• Studies find that dogs exposed toherbicide-treated lawns and gardens can double their chance of developing canine lymphoma and may increase the risk of bladder cancer in certain breeds by four to seven times.
  • Of 30 commonly used lawn pesticides: 16 are toxic to birds, 24 are toxic to fish and aquatic oganisms, and 11 are deadly to bees.
  • Pesticides can be toxic to wildlife and cause food source contamination, behavioral abnormalities that interfere with survival, and death.
  • Lawn and garden pesticides are deadly to non-target species and can harm beneficial insects and soilmicroorganisms essential to a naturally healthy lawn.

See more statistics and references at

The Scoop on Food

If you’re like many pet owners, you go into a pet store and stare at the stacks of pet foods and wonder where to even start. You then take a closer look at the packaging and sift through bags of product that boast “all natural ingredients,” “complete nutrition,” “prime cuts of meat,” and so on. While this all sounds like exactly the thing your dog or cat would love, that cryptic list of ingredients on the back probably leaves you feeling less than confident in the product. Here are some essential pieces of information you’ll need to get you and your best buddy on your way.

The best place to shop is at your locally owned pet supply store. The store owners and their employees tend to have a closer relationship with the supplier/food rep, which means a well-educated staff to offer you the best choices for your pet. Local pet supply stores also have the best selection of the quality foods your pet needs that aren’t even available through pet store chains and grocery stores. The best pet food companies are very particular about who sells their product. They want their product well represented by people that are able to educate the consumer.

Start by looking for companies that use human-grade foods that are sourced in the United States. More often than not, dog/cat foods are made of the “left-overs” or the by-products of the human food industry and labeled as unfit for human consumption. What this means is contamination. Grains are littered with molds, mites, and other insects, while meats or animal by-products carry infection and disease. There are far fewer guidelines and restrictions in the pet food industry than in our own. The AFFCO (Association of American Feed Control Officials) establishes nutritional standards and leaves it up to the pet food companies to be responsible and formulate products according to these standards. However, the AAFCO does not regulate, test, approve, or certify any of these pet foods in any way.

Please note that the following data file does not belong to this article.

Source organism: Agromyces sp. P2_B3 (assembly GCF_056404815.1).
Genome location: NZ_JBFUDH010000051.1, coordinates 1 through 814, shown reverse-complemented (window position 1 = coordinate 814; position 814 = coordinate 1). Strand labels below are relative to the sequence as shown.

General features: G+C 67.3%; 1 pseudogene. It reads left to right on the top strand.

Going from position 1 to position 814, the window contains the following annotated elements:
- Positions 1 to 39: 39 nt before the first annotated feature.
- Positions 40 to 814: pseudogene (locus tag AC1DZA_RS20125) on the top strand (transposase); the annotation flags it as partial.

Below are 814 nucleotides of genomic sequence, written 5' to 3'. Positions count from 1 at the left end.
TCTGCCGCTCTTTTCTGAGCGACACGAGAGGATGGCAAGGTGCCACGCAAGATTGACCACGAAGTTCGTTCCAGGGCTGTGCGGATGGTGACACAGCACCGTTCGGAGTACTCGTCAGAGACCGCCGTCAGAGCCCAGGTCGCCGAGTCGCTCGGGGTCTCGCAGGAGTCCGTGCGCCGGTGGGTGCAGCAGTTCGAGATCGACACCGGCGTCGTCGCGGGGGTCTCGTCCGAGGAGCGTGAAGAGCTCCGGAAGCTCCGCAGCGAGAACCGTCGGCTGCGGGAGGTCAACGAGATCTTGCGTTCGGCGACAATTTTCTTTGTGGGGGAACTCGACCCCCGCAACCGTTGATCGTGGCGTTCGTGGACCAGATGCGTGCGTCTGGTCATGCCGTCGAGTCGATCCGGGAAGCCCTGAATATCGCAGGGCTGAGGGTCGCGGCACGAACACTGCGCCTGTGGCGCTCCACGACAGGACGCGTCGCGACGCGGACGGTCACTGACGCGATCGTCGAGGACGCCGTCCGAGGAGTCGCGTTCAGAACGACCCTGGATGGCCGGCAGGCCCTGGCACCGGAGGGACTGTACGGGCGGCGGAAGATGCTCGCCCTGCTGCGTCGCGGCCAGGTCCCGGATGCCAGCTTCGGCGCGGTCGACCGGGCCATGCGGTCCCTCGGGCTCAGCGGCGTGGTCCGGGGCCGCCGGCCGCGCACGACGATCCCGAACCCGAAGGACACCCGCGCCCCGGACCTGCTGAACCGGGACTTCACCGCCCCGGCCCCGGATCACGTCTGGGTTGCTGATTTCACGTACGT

Next, search for a food that is made of ingredients that are appropriate for your carnivore. Accept nothing less than whole meats and vegetables, without grains like corn and wheat (fillers that have no place in your pets diet). Always be on the lookout for other unacceptable ingredients found in your pet’s foods, including artificial dyes, corn syrups and sugar, preservatives like BHA/BHT and ethoxyquin, and propylene glycol (yes, this is found in anti-freeze AND Purina’s Beneful).

So what happens to dogs and cats that are fed these poor quality “foods”? Because dogs and cats are fed the same food day in and day out, their diet does not vary and they are regularly exposed to high amounts of food contamination on a daily basis, which makes them more likely to suffer life-long ailments and disease. This includes things like food allergies from grain proteins (symptoms include dry itchy skin, excessive scratching and licking, chronic skin and ear infections, diarrhea, and hot spots), liver and kidney disease, as well as a variety of cancers.